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April 6, 2005  TTouch Methods To Help Sick Cria

 
 

Alpaca Training

My parents have alpacas, and just recently lost 6 in the storms in Melbourne to hyperthermia.  One of the mothers that died had a 1 week old baby male who is now being bottle fed.

The problem is that he wants to drink and does, but during and after feeding he seems to become paralyzed and falls to the ground.  He takes a few minutes to recover and then he hops up and walks off on his merry way.  We have asked the vet and because not much is know about Alpacas in Australia in terms of vet care - they are at a dead end.  Their advice was to give him a vitamin B injection.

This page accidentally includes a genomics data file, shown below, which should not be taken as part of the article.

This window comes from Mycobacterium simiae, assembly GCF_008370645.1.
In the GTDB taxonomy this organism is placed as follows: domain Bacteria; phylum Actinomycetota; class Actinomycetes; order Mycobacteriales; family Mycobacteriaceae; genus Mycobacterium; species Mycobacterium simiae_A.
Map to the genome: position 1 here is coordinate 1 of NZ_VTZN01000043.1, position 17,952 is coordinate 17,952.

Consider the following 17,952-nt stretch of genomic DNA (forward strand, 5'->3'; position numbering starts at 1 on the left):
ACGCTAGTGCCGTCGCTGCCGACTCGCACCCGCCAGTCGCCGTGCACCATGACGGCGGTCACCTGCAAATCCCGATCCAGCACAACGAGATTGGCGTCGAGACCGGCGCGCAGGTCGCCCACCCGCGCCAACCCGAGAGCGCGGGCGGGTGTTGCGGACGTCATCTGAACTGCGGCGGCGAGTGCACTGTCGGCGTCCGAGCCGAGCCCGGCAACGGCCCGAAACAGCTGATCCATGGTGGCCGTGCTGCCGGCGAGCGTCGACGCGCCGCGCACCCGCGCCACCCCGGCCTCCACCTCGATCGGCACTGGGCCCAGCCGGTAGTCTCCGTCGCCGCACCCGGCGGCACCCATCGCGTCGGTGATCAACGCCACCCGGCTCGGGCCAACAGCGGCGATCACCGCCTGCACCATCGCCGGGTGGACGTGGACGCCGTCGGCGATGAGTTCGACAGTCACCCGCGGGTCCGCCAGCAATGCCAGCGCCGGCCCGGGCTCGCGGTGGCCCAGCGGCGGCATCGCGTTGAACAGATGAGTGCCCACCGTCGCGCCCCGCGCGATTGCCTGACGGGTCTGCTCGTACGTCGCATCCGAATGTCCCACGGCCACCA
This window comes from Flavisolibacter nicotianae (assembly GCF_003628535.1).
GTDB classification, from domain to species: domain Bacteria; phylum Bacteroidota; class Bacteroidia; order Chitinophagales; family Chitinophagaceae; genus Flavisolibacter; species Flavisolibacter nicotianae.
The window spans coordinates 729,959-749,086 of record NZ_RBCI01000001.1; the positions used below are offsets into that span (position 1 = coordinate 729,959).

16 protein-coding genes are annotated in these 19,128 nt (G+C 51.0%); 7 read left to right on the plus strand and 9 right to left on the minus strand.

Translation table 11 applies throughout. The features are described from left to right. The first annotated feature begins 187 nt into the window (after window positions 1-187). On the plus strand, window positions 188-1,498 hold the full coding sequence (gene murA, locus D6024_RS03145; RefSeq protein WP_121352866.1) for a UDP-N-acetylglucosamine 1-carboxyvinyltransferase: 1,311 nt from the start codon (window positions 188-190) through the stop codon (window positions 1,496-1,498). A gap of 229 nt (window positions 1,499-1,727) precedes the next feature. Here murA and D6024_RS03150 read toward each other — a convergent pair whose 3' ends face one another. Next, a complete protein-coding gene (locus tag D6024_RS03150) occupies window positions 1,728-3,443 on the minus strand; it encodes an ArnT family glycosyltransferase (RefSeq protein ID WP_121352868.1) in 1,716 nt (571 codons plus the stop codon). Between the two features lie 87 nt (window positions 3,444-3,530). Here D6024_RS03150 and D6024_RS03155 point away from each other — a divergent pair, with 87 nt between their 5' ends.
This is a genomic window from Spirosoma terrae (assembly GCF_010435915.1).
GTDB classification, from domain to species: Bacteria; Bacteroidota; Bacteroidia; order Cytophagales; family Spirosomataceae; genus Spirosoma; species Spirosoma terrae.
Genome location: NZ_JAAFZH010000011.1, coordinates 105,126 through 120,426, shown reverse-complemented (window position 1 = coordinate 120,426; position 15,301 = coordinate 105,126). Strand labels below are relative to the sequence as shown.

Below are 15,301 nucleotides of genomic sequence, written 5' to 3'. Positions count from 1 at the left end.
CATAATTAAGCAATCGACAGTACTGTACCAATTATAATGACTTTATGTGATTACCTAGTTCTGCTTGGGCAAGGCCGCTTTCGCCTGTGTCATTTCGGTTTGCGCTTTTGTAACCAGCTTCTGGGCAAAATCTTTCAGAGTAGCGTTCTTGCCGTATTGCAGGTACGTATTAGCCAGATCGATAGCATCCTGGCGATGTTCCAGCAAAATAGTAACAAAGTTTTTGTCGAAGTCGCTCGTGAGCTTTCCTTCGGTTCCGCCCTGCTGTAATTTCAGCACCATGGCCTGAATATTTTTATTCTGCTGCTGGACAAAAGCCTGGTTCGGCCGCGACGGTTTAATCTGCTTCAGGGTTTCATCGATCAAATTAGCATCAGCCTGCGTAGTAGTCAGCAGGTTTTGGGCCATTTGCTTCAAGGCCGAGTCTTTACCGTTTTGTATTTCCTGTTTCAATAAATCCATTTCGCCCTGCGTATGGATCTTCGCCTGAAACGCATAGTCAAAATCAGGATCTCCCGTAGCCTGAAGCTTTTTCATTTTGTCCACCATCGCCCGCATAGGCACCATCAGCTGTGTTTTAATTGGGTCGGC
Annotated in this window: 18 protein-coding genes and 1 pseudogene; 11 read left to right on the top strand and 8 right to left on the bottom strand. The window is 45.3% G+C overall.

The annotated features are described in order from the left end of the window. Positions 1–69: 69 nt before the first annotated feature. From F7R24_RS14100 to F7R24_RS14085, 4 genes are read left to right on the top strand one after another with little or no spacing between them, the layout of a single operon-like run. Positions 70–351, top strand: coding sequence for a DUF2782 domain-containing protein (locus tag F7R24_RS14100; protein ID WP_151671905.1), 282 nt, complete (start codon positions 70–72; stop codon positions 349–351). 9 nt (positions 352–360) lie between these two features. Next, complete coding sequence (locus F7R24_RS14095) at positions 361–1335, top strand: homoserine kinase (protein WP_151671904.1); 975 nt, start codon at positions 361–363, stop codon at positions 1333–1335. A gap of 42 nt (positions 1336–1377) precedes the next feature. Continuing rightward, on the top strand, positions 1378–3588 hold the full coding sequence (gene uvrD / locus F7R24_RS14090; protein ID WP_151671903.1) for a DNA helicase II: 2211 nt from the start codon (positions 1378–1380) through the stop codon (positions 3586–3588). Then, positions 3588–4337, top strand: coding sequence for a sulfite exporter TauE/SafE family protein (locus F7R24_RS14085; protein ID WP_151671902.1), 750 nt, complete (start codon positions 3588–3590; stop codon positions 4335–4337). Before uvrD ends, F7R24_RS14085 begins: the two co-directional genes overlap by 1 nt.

My parents are hesitant to do so, as the vet says he is unsure and that he would be only experimenting.  The baby literally just falls to the ground and lies there, even if you try to help him to his feet he is all limp like he is dead.  It is really strange to watch.  Could you please help and offer any suggestions in what we could do to help our little darling?


Alpaca Training


I am sorry to hear of your parents trouble and hope this advice will help with the baby.  In 1987 I began studying with Linda Tellington-Jones the founder and inventor of the Tellington Training Method and the TTouch.   The TTouch is a remarkable system of body work that is a wonderful tool for problems just like the one you describe.